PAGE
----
Marco Rubio's Unpresidential Cuba Tantrum

Why should the United States maintain a Cold War stance toward Cuba when there are no Cold War threats?

Senator Marco Rubio, the Florida Republican who seems to want to be president, issued a response to President Obama’s new policy toward Cuba that is so muddled and empty of internal logic that it raises questions about his capacity to play in the big arena of presidential politics.

Rubio opposes Obama’s moves to normalize relations with Cuba and to lessen trade restrictions on U.S. citizens and businesses. That may be a defensible position, but it’s a tough case to make fifty-three years after President Eisenhower cited serious strategic imperatives in cutting off diplomatic ties with the nearby island-nation. Much has happened in those fifty-three years, and any defense of those old policies must take into account the utterly changed world we have today in comparison to the dark days of the Cold War.

Rubio, in issuing his plaintive cry in the Wall Street Journal against what he considers an indefensible action based upon a “lie,” makes no effort to place his objection into the context of the world as it actually exists today. As a result, his commentary takes on the appearance of a tantrum—fierce and emotional, but lacking rigor.

He writes that Obama’s action has “endangered Americans,” but offers no credible argument for how this is true. Such an action would have endangered America during the Cold War, when Cuba was aligned with the Soviet Union and offered that mortal enemy of the West opportunities to thrust the United States into a defensive posture in its own hemisphere, even as it sought to protect Western Europe from 1.3 million Soviet and Soviet-client troops poised menacingly on Europe’s Western frontier.

Those days are gone, thanks to the resolve mustered by America and the West when it really mattered. But now the Soviet successor, today’s Russian Federation, possesses no global reach, no ability to overrun Europe, and no threatening ties to any nations in America’s near abroad, including Cuba. So why should the United States maintain a Cold War stance toward Cuba when there are no Cold War threats?

Rubio says it is because the Cuban regime is repressive, and “the Cuban people have the same rights that God bestowed on every other man, woman and child that has ever lived.” This is language so grandiose as to be silly. God may have bestowed such rights on every man, woman and child that has ever lived, but, if so, He has had a funny way of showing it. Many men, women and children who have ever lived have lived in misery born of man’s inherent weakness, folly and harshness. And no nation, movement or army has been able to alter that reality, except in rare and isolated circumstances.

But Rubio thinks, “All of those who are oppressed around the world look to America to stand up for their rights and to raise its voice when tyrants like the Castros are trying to crush their spirits.” It is doubtful that “all those who are oppressed around the world” actually expect America to do much about it, given that America rarely has been successful in taking on such repression. It did deliver the people of Cuba from the awful repression of Spain in 1898, but within half a century, they were governed by a brutal, corrupt, incompetent dictator named Fulgencio Batista—who was supported by the United States right up to the time he fled the island in the face of a revolution led by Fidel Castro.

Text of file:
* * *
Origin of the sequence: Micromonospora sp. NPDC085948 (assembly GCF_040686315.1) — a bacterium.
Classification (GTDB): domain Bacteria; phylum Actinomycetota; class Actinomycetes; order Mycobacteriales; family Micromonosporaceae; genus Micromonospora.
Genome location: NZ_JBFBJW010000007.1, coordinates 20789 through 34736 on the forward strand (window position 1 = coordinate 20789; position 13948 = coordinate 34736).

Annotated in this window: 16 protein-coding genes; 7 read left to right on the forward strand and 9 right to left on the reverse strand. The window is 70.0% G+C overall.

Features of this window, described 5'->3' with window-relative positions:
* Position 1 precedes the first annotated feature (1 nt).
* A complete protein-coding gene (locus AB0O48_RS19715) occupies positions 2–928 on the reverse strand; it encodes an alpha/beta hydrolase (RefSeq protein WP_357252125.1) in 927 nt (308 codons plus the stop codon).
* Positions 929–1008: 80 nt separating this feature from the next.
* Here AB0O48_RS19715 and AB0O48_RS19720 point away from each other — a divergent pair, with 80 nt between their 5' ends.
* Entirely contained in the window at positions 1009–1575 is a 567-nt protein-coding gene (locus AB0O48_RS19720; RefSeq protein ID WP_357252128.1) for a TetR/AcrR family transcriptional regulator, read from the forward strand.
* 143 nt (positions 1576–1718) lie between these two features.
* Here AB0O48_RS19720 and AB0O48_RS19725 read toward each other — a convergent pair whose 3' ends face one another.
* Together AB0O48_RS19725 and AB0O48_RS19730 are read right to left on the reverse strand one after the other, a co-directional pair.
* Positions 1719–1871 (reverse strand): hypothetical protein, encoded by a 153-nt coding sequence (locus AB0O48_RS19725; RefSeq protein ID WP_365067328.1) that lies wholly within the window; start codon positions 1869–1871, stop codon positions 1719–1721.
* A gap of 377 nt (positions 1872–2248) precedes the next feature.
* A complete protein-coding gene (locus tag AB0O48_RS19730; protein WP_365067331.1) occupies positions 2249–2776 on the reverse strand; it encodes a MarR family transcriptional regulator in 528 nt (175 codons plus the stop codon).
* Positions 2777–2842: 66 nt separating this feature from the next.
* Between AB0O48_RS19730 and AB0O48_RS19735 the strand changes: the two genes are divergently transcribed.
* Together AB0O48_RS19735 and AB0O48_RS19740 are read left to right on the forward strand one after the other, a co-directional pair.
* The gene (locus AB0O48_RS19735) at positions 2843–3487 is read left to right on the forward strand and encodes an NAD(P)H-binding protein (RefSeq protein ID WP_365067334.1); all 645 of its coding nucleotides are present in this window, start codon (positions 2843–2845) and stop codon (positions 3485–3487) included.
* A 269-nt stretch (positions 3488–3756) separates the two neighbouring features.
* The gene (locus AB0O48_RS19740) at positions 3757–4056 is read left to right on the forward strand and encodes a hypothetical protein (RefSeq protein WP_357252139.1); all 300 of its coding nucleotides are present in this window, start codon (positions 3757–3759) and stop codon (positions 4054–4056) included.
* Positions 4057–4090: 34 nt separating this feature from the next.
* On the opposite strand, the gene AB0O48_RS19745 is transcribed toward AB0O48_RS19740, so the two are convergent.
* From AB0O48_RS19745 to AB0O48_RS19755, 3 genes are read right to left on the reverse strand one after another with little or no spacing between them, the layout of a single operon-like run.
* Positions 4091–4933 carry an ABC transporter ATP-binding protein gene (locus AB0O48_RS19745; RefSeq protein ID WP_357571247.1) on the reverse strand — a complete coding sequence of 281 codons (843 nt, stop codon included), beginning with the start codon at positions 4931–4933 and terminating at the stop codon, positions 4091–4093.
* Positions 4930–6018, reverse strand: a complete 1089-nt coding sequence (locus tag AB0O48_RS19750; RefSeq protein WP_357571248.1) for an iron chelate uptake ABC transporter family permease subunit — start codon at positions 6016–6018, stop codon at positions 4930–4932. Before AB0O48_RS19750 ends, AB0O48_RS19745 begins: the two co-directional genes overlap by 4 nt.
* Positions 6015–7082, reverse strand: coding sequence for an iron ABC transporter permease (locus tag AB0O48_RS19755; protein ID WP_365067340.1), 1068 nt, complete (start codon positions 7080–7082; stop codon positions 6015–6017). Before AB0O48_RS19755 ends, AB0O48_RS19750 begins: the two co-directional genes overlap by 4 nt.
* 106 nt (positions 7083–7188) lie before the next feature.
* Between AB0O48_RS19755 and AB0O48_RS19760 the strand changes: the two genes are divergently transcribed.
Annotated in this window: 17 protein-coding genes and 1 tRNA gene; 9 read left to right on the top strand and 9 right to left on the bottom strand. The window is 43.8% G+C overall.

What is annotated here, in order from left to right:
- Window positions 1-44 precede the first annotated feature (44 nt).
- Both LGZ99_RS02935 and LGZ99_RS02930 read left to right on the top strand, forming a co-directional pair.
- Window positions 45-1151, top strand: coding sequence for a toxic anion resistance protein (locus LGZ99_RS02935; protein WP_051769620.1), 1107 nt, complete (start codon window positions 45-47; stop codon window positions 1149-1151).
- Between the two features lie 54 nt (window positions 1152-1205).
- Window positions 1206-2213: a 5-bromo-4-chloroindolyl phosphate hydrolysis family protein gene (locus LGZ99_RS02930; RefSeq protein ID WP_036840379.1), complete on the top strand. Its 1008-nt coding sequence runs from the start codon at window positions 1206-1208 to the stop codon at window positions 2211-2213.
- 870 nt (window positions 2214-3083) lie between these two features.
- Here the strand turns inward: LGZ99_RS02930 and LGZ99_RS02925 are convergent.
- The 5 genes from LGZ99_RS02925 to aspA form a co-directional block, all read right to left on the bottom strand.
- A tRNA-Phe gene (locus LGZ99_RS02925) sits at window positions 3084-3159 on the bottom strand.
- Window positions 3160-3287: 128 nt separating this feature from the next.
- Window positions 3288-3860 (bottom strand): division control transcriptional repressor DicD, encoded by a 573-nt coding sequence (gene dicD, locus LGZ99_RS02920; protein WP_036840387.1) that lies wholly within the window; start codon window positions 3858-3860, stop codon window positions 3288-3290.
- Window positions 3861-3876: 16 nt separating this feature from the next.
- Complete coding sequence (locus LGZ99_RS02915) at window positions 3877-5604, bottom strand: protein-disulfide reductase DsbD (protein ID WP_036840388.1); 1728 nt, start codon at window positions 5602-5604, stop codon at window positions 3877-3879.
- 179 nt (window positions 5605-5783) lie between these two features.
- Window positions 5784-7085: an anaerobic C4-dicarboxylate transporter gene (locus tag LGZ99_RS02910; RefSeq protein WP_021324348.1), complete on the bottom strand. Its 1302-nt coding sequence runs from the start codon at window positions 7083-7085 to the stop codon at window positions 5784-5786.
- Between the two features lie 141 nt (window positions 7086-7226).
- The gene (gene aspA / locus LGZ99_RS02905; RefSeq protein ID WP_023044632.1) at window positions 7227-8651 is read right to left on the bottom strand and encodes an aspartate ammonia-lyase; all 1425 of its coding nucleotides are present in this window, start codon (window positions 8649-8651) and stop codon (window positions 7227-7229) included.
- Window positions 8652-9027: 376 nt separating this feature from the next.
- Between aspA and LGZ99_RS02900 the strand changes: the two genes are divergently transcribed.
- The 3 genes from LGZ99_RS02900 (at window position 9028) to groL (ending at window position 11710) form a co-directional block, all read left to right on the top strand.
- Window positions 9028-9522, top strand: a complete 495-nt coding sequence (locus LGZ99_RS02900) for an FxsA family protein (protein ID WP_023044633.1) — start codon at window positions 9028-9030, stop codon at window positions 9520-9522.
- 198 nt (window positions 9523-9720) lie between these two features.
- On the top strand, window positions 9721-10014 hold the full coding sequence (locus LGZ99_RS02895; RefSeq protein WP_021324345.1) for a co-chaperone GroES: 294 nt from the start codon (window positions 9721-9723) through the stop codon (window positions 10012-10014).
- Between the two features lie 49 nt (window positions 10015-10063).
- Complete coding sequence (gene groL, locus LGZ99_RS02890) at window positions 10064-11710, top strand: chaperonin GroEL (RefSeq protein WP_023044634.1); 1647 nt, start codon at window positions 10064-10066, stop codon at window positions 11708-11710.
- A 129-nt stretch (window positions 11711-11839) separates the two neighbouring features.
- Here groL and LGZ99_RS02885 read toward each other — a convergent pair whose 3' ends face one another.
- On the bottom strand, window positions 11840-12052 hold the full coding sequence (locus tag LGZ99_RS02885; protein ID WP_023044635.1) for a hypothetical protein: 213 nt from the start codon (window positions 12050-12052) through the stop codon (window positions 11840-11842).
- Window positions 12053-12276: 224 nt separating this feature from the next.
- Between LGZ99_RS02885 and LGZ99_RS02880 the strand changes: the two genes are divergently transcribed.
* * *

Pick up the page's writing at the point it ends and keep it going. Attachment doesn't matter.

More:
In more recent times, the United States delivered the people of Iraq from the evils of Saddam Hussein—and set in motion civic strife that has claimed up to 150,000 civilian casualties, including twenty-one on Tuesday and 182 the day before. Many Iraqis now live under the repression of the far more brutal Islamic State, which desires to bring the entire land under its control.

One wonders if it has ever occurred to Rubio just how difficult it is for any nation, including the United States, to control events sufficiently in distant lands to soothe the wants and pains of humanity. A little history would convey the lesson.

But what does it mean for America to “stand up for” the rights of oppressed peoples and to “raise its voice” against tyrants? Is it for show? Does it actually mean anything? And, if it doesn’t really make any difference, then why all the emotionalism about America’s lack of commitment?

Rubio writes, “Since the U.S. severed diplomatic relations in 1961, the Castro family has controlled the country and the economy with an iron fist that punishes Cubans who speak out in opposition and demand a better future.” He is correct here, and it is lamentable. But then he adds, “Now, thanks to President Obama’s concessions, the regime in Cuba won’t have to change.”

A cursory study of syllogistic logic would unravel the flaw here. We have pressured Cuba with sanctions and diplomatic isolation for nearly fifty-four years, without any success in getting the regime to change its ways. But, now that Obama is renewing diplomatic ties and slicing away some sanctions, he gets the blame if the regime doesn’t change its ways.

No two sentences written since Obama’s actions serve to justify those actions with more force than these two sentences from Rubio. What he’s saying is that fifty-four years of U.S. policy toward Cuba, which he has supported, didn’t change the regime; and Obama’s new policy, which he opposes, also won’t change the regime. So it doesn’t really matter; the regime won’t change. 

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